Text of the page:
I called my landlord a few times complaining there may be an infestation issue, but after several inspections the building turned out in pristine condition with no signs of rodents or bugs of any kind. Frustrated, I spoke with both of my neighbors who ended up telling me their stories about the odd scratching noises.


“Why do you think I have dark circles like you?” asked Linda. “I hear the name noise every night too.”


Linda, Patrick, and I were sitting in my apartment with a few snacks and beers in hand. We all wore dismal expressions, and dark eyes. After getting to know them both a bit better, the more I realized how similar we all were. Linda was a fitness instructor and nutritionist with Orange Fitness, while Patrick had just graduated with a Bachelor’s in Computer Science. We all had trouble sleeping initially, and seemed to take the same medication. What provide to be more suspicious than coincidental was that we all had the same physician, Dr. Loral Lowenstein.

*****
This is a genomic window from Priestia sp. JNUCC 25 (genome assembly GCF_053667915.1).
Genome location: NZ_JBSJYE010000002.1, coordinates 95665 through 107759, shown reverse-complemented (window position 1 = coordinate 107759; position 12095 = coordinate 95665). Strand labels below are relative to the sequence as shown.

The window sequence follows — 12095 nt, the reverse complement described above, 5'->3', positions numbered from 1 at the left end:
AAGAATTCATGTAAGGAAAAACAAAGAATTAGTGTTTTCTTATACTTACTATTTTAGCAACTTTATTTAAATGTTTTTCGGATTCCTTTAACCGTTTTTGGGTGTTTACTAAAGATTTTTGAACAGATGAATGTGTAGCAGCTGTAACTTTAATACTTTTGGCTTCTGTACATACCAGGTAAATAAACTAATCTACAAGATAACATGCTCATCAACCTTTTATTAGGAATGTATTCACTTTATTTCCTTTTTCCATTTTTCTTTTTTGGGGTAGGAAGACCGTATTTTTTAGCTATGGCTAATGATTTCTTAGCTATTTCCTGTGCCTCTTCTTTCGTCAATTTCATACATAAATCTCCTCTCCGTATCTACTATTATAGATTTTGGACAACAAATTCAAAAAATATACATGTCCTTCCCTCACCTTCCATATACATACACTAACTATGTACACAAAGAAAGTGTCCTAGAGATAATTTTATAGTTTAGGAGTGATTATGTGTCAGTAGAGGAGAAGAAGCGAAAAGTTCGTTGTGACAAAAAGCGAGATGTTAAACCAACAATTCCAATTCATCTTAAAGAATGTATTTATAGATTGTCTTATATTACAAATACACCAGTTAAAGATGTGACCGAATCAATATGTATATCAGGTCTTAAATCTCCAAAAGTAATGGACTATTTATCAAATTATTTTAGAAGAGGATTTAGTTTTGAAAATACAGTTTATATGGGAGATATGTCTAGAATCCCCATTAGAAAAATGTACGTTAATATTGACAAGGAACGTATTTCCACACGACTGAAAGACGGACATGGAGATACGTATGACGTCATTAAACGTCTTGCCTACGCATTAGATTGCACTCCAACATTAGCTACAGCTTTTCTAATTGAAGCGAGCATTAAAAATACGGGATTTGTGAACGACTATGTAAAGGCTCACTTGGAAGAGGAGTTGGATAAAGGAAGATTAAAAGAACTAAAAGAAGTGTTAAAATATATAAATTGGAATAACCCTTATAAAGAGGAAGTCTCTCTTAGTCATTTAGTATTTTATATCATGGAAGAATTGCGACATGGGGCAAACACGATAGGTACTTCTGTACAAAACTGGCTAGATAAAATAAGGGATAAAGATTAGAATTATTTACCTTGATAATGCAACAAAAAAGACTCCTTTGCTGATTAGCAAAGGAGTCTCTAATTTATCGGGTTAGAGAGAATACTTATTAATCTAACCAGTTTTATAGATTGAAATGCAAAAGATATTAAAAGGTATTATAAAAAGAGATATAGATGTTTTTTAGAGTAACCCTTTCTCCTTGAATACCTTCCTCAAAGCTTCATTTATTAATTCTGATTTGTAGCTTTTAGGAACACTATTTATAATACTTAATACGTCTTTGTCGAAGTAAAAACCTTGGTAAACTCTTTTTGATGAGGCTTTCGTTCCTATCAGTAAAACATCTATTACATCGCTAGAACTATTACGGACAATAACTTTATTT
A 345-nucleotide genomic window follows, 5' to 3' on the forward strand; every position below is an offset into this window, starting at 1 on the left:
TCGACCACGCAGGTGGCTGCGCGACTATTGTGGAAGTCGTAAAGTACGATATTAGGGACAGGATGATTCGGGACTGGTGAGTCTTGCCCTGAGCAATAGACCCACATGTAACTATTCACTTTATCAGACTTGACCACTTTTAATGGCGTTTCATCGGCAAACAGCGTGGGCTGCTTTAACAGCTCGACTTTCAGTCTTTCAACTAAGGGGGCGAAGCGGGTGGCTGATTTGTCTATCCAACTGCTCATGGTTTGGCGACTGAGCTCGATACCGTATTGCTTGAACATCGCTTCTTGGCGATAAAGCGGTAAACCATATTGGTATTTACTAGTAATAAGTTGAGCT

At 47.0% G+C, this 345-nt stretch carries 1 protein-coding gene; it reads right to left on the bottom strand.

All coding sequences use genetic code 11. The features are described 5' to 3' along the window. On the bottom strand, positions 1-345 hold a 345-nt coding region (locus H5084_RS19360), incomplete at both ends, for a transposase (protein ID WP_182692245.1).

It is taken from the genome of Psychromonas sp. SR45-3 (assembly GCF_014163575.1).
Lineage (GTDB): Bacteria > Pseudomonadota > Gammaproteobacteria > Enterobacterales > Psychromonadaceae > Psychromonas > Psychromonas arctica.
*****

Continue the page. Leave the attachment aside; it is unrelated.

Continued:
“That has to be a coincidence, right?” asked Patrick.


“I don’t think it is. We all have a history of sleep issues, we have the same doctor, we are prescribed the same sleep aid medication, and we live in the same apartment building. Plus, we are experiencing the same symptoms every night. That damn scratching noise is driving me up the wall,” said Linda.


“Have either of you gone to a pharmacy to get the medication, or did Lowenstein give it to you in office?” I asked.


“Always in office,” they both replied.


Immediately I took out my phone and did a search on the name for the medication we were given. I didn’t find much online, but on the twentieth Google page I noticed an online forum mentioning a Dr. Lowenstein. I clicked the link to find that it was indeed about our Dr. Lowenstein.